Traveling with Kids

There should be an award ceremony at the end of every flight with children.  “The award for the most obnoxious child goes to seat 23A!” At this rate, I should have a whole shelf…

I knew the travel day would be a long one when the baby started being a grump hours before we even packed for the trip. He’s screaming now, in fact. So when he began screaming on the first flight, I was far from surprised. But, I’m getting ahead of myself. Lets back up.

At the airport security line, I struggled with getting him out of the stroller while my nine-year old daughter went ahead of me in the line. I assumed she was just taking her shoes off, putting her backpack on the conveyor belt and going through the device, as usual. Nope. The TSA agent came over and informed me she’s been selected for a hand wipe screening. I looked up just as they were doing the test. Gee, thanks for asking my permission TSA!

After the test, we waited for my mother to be publicly groped. (She’s in a cast, so of course they think she’s packing something in there.) During our wait, my daughter, near tears, explains how scared she was when they took her off to the side. They put gloves on. She thought they were going to give her a shot. I finally calmed her down.

Then, we waited to get on the plane. And waited. I’d purposely not breastfed the baby so I could do that during takeoff. But, our flight was delayed. Which meant, in turn, we’d be late catching our connecting flight. While we sat there waiting for them to board the plane, my baby ramped himself up to a frenzy level of a group of piranhas when a skinny dipper gets in the water.

Oh, and is now a good time to mention my mother upgraded to first class, leaving me alone with my three cracked out little people? It was like survival of the fittest back there in coach!

We get on the plane. The kids instantly begin asking if they can play their DS’s. No. It’s midnight. No. I finally nurse the baby and one by one everyone falls asleep. Fast forward two and a half hours. We are late arriving in Seattle. We have just minutes to board our next flight to Chicago. AND, you guessed it, it’s on the concourse on the opposite side of the universe. I look down, just as we begin our sprint, to find the baby is only wearing one shoe. Great. Whatever. There’s no stopping now. We take off. About this time, my preschooler starts saying his tummy hurts and he’s making the tell-tale pre-barf coughing. I put him on my back (I know, stupid idea) and push the stroller while booking it across the airport. My daughter is doing her best to keep up. We finally make it to Concourse Z , or whatever it was called. We board the plane, barf free.

Now, the baby is even more angry. He’s grumpy. A lady in front of me offers us a granola bar. He refuses. He wants a drink. We get him water. He’s even  angrier. Just seconds before full on Hulk Mania he latches on and falls asleep. During the flight, my preschooler orders yogurt, my nine-year old gets a sandwich and I order a cheese plate. (What in the world are airlines thinking with that option?) We all start to fall asleep. When I wake, the yogurt is gone. I ask my preschooler if he gave it to the flight attendant. He gives a somewhat guilty look. I realize as we are landing, the yogurt has fallen under his seat. I did not clean it up. Don’t judge me.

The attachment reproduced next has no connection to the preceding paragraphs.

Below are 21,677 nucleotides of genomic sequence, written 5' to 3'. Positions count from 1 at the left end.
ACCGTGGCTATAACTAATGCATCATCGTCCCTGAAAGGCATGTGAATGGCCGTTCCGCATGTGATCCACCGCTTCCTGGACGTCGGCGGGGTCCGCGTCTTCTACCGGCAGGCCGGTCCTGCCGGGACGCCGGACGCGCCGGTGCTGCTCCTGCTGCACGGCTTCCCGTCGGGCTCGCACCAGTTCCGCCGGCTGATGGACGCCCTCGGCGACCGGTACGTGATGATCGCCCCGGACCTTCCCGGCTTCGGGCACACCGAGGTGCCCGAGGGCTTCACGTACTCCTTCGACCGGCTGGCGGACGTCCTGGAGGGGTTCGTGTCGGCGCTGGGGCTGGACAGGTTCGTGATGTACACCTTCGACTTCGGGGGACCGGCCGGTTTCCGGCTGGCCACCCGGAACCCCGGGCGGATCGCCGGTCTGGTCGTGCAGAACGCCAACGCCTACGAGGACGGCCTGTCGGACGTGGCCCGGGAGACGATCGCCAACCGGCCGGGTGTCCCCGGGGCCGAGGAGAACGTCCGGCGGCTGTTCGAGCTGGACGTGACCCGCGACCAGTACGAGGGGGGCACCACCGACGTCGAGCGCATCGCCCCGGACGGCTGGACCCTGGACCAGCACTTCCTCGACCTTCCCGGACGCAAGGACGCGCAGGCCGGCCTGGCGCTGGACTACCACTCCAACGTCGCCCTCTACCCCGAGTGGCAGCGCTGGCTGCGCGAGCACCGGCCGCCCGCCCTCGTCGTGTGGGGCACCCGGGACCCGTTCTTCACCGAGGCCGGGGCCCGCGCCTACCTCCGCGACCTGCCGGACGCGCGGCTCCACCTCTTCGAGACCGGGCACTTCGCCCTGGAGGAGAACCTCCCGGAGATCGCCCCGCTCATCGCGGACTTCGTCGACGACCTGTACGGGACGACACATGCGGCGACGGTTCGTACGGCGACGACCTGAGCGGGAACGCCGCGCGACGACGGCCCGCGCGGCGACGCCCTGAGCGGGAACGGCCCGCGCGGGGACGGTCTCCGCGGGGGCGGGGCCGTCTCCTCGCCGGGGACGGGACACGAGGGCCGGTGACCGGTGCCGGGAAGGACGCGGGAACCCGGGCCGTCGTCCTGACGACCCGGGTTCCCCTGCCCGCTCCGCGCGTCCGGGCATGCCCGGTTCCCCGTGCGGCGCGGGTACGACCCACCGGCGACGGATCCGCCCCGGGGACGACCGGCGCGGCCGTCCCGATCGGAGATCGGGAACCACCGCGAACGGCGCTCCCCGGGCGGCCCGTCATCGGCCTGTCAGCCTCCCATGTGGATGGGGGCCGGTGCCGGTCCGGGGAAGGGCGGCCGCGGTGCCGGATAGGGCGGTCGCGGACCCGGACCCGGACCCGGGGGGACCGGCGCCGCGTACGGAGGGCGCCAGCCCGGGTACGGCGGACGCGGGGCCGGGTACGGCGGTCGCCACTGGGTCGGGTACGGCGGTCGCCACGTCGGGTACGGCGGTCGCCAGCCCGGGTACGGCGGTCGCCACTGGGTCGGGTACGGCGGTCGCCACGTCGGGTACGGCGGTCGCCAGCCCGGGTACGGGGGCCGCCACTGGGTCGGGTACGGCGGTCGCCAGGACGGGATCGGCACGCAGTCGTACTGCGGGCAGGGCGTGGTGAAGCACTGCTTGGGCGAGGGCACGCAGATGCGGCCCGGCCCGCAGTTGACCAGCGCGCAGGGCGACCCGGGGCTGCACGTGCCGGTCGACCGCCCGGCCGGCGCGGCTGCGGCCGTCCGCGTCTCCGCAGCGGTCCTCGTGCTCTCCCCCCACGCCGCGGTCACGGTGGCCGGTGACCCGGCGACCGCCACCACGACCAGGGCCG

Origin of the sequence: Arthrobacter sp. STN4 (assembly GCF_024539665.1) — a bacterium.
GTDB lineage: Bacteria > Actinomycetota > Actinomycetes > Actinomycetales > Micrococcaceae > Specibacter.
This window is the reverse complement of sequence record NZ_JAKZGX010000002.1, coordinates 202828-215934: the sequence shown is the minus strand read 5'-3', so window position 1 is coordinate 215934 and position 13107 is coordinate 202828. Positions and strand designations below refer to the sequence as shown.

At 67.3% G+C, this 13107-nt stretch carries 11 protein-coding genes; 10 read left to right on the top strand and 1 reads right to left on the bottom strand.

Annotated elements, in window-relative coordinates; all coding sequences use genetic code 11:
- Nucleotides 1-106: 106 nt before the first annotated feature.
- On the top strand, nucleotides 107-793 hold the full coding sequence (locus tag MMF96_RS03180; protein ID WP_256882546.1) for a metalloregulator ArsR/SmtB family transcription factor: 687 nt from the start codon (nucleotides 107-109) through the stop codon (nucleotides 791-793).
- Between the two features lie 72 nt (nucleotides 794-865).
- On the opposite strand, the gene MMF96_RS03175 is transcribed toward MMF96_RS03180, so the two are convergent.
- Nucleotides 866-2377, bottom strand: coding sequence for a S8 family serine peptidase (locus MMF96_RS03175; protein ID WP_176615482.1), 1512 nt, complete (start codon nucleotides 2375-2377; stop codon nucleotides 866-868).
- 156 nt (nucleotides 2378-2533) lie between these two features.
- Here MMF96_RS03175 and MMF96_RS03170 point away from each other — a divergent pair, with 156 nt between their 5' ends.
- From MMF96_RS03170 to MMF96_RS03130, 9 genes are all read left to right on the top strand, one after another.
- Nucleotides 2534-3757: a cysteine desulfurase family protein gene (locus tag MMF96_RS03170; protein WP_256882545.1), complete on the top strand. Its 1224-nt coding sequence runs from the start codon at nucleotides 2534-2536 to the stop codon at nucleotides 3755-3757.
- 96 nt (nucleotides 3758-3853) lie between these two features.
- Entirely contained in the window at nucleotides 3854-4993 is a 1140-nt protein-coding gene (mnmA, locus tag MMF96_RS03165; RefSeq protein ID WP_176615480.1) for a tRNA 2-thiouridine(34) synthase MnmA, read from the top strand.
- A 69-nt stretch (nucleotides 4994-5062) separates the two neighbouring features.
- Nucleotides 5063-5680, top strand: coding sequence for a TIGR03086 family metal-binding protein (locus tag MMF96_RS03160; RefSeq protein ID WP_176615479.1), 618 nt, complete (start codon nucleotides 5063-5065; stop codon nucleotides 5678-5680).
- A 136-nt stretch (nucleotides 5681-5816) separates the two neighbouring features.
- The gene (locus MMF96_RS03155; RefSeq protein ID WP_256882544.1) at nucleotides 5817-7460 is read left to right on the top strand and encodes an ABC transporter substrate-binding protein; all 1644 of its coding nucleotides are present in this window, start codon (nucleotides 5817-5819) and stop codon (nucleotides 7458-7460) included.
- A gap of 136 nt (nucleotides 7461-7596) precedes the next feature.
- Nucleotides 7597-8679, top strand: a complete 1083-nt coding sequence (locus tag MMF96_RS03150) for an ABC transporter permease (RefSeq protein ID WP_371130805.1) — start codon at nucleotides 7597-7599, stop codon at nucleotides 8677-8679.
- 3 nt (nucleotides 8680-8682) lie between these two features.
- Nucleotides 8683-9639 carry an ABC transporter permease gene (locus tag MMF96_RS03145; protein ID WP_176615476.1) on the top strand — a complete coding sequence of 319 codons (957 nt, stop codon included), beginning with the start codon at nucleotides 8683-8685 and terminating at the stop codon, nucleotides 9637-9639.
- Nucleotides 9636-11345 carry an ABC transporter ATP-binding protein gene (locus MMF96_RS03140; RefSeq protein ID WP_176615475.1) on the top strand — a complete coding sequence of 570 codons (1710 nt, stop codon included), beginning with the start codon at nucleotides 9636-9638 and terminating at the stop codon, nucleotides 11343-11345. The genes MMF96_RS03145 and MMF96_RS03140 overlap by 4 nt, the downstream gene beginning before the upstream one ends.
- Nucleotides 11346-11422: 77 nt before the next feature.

We get off the plane in Chicago. My preschooler spots the moving walkway and takes off running. I holler. Then, my mother screams his name in a manner that made every person from O’Hare to Anchorage International stop dead in their tracks. He comes back. We walk together the long, long walk to baggage claim. We leave, finally, with just one bag missing: my mom’s.

A two-hour drive later, we pull into the driveway of my brother’s new house in Michigan. It’s hot. The kids are running wild, seeing all their cousins and catching up. It’s fun.

After dinner tonight, I get the same question I’ve been asked since we arrived: “Where’s Uncle?” Great. We call a family meeting. I explain we are getting a divorce. There’s five kids there, not including my own. It’s a blended family. They know all too well what divorce means. I think, besides how uncomfortable it was telling them, that it will help my kids in the long run. Kids make good support groups.

After all that, I sit, typing with drink in hand. A well deserved drink. Oh, and back to that awards ceremony? After our second flight, an older woman who’d been sitting in the row behind us and to the right, taps me on the shoulder and says “You did a great job. I have six kids. It’s never easy. But you did just fine.” If that’s not the biggest award after a day of travel, I don’t know what is.

EDITOR’S NOTE: My mother was deeply offended reading this post. She feels I have portrayed her in a negative light, without sharing the whole truth about why she was in first class. She offered to move to first class, partly because you get to check two bags for free. In coach, you pay $25 a bag. So, we saved $50 that way. Of course, I’d feel a little differently on the matter had she not gotten free drinks the whole flight…


2 Comments (+add yours?)

  1. Kalley C
    Aug 03, 2011 @ 14:13:48

    Traveling with kids is never fun. I only have one and it was not a walk in the park. I just love how you plan the flight to work around the nap time so that the child can nap on the plane. Of course the airline doesn’t understand this, and delays the flight several hours.

    So instead of having my child take her afternoon nap on the plane, my flight was scheduled for 7pm in the evening. I feel so sorry for the people on the plane. There were 4 mothers all with screaming children, including mine.

    At least someone gave you words of encouragement. When our plane landed, everyone ran for their lives and left the mothers with the screaming children behind.


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